A day after the official data showed slowdown in the fourth quarter, Moody’s Investor Service’s latest observation about India’s “significantly” higher debt level further underlined Prime Minister Narendra Modi’s mismanagement of the economy.
Since rating agencies place India just above the “junk” status, the government is keen on a sovereign upgrade. But the big three—Moody’s, Standard & Poor’s and Fitch Ratings—have been unrelenting, primarily because of fiscal deficit concerns. “We view ongoing central government deficit reduction as supportive of India’s credit profile,” Moody’s said in a note. “However, the recent widening of Indian state deficits has more than offset the narrowing of the central government deficit.”
In this year’s Budget, Finance Minister Arun Jaitley has fixed the Central government’s fiscal deficit target at 3.2 per cent. India has also brought down its debt considerably in the last 14 years, from 84.7 per cent of GDP in 2003 to 67.5 per cent at present. The government is committed to bringing it down to 60 per cent by 2023. But this doesn’t impress Moody’s.
This is despite the fact that Moody’s is upbeat on the goods and services tax (GST). “Over the medium term, goods and services tax will contribute to productivity gains and higher GDP growth by improving ease of doing business, unifying markets and will enhance India’s attractiveness as a foreign investment destination. GST will also support higher government revenue generation through improved tax compliance and administration.”
Further, Moody’s is not critical of demonetization of high-currency notes in November. In fact, said the agency’s report, the move has helped expand banking in the country, adding that demonetization will check tax avoidance and corruption.
The report also expressed concerns about the huge non-performing assets or NPAs.
Moody’s remarks will certainly rile the government. It earlier expressed displeasure at the rating agencies’ refusal to upgrade India’s investment status. But crying victimhood won’t help, because the problem lies with the government, not the agencies. In the last three years, the Modi regime has been unable or unwilling to carry out major reforms that the investing community was expecting. Little has been done to dispense with the antiquated labor laws, privatize public sector undertakings and banks, and discard retrospective taxation.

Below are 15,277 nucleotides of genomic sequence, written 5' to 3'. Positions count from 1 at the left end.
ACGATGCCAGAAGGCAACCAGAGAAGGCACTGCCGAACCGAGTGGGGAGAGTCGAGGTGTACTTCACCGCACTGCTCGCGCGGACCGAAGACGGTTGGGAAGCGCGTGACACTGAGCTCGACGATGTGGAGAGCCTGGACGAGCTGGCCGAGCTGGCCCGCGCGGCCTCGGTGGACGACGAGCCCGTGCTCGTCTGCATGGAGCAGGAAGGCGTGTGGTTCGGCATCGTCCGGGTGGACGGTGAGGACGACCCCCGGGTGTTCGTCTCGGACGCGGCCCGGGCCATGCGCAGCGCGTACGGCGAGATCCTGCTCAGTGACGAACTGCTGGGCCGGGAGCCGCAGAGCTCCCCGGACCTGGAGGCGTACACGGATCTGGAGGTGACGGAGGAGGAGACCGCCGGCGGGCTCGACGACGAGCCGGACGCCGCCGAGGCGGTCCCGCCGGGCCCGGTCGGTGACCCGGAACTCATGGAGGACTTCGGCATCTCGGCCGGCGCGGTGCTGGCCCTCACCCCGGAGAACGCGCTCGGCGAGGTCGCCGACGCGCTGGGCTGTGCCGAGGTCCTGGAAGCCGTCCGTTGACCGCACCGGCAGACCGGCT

Worse, the anti-business attitude prevails, with the authorities executing price controls, threatening prohibition, and trying greater regulation, e.g., in the hospitality sector. Still worse, the government has earned a reputation for sudden announcements, the worst being that of demonetization, and even disruption. Businesspersons in India, as elsewhere, are wary of suddenness and disruption; they want predictable policies and smooth functioning. Unsurprisingly, they are not investing in the country.
This is the reason that growth under Modi, which now shows signs of slowing down, has been largely jobless.
Since the Prime Minister has not carried out any reforms, he is following the old, populist policies, though in an efficient manner which has yielded handsome electoral dividends. But this has not helped the economy, nor has it done any wonders in improving the fiscal health of the nation despite the fact that crude prices have more than halved.
Modi has proved to be a clever politician, but the cleverest politician has to do much more than winning elections to be called a statesman.